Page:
AWT problem on linux

jonkv at jonkv at
Wed Sep 9 13:14:04 PDT 1998

gelderk at writes:

> Who says Component Z can keep the same size if I enlarge Component X
> in the same Container? I think that's the responsibility of the
> LayoutManager (what else are minimum and preferred sizes for?)

The components may not be able to keep the same size, but any
component that hasn't been invalidated can cache its preferred /
minimum / maximum size.  For example, if you invalidate() a button and
then validate() the Frame it is in, you don't want to have to
recalculate the preferred size for a List component with a thousand
items (a thousand strings whose widths need to be calculated...).  If
you always did an unconditional layout of the entire Frame, it seems
you would have to do a lot of unnecessary work.

> Apart from this, the whole validate() system might be circumvented by
> something like (called from add(), remove(), setBounds() or whatever,
> instead of invalidate()):
> public void doLayoutUpwards() {
>   doLayout();
>   if (parent!=null) parent.doLayoutUpwards();
> }

Suppose you have a dialog which can be expanded to show more
("advanced") options.  To show more options, you add a couple of dozen
new buttons, checkboxes, labels, and so on to the dialog.  Wouldn't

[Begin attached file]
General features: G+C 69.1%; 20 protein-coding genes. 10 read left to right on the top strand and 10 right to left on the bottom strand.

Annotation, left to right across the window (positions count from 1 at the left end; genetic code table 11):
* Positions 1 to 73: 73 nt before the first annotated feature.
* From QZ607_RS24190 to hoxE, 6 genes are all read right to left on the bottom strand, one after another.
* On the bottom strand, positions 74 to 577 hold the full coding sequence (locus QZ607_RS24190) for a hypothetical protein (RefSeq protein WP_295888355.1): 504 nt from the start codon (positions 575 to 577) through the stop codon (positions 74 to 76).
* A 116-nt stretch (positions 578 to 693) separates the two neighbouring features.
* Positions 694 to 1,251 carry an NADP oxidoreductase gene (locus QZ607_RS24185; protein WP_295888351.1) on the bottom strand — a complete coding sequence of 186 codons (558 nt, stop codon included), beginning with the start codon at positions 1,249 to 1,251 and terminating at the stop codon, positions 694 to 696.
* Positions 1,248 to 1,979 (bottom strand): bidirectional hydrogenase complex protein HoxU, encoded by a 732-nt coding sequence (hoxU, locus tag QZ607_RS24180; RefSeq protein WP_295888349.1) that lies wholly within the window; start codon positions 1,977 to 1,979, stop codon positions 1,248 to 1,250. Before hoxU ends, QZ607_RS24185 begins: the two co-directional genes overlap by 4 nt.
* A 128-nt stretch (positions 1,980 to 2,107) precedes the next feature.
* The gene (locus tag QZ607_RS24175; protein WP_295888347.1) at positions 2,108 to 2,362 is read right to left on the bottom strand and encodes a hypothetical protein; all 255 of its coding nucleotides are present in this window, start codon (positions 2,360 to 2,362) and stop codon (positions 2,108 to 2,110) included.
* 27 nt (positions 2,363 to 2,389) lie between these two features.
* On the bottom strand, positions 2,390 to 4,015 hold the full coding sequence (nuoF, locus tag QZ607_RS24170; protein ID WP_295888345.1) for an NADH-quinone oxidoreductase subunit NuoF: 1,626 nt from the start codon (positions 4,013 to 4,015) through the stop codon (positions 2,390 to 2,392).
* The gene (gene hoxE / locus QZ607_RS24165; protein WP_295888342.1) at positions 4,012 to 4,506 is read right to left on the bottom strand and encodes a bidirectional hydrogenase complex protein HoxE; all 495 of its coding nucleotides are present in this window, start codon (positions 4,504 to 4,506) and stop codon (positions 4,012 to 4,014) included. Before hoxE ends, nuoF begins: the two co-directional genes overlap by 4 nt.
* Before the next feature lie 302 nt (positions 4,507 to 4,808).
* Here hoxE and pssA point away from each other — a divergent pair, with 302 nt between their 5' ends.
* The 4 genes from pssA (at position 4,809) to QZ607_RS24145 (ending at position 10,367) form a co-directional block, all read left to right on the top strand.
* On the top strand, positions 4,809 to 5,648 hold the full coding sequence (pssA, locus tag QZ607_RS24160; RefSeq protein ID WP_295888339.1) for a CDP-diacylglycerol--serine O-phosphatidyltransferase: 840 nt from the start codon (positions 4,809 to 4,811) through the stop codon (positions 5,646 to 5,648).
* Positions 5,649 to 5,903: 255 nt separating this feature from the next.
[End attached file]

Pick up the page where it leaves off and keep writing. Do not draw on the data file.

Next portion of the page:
the doLayoutUpwards() solution (at least in the implementation above)
mean that doLayout() would be called at least once for every new item
you add?

Anyway, Swing seems to have solved this in a nice way.  Since Swing is
not thread-safe, you are supposed to perform all GUI updates from the
event dispatch thread.  The revalidate() method, which seems to be
called automatically by all methods that change a component (including
setFont(), setBorder(), setText(), and similar methods), first calls
invalidate() and then queues a request for validation (for the root of
the component hierarchy) as a new event on the event dispatch thread.

Since you are *in* the event dispatch thread, you can continue
changing/adding components.  Swing keeps track of the currently queued
requests, so it won't add any more validation requests for the same
root.  When you are done changing/adding components, the event
dispatch thread will eventually get to the validate() request and
validate() will be called.  The programmer never has to call
invalidate() or validate() manually.

More information about the kaffe mailing list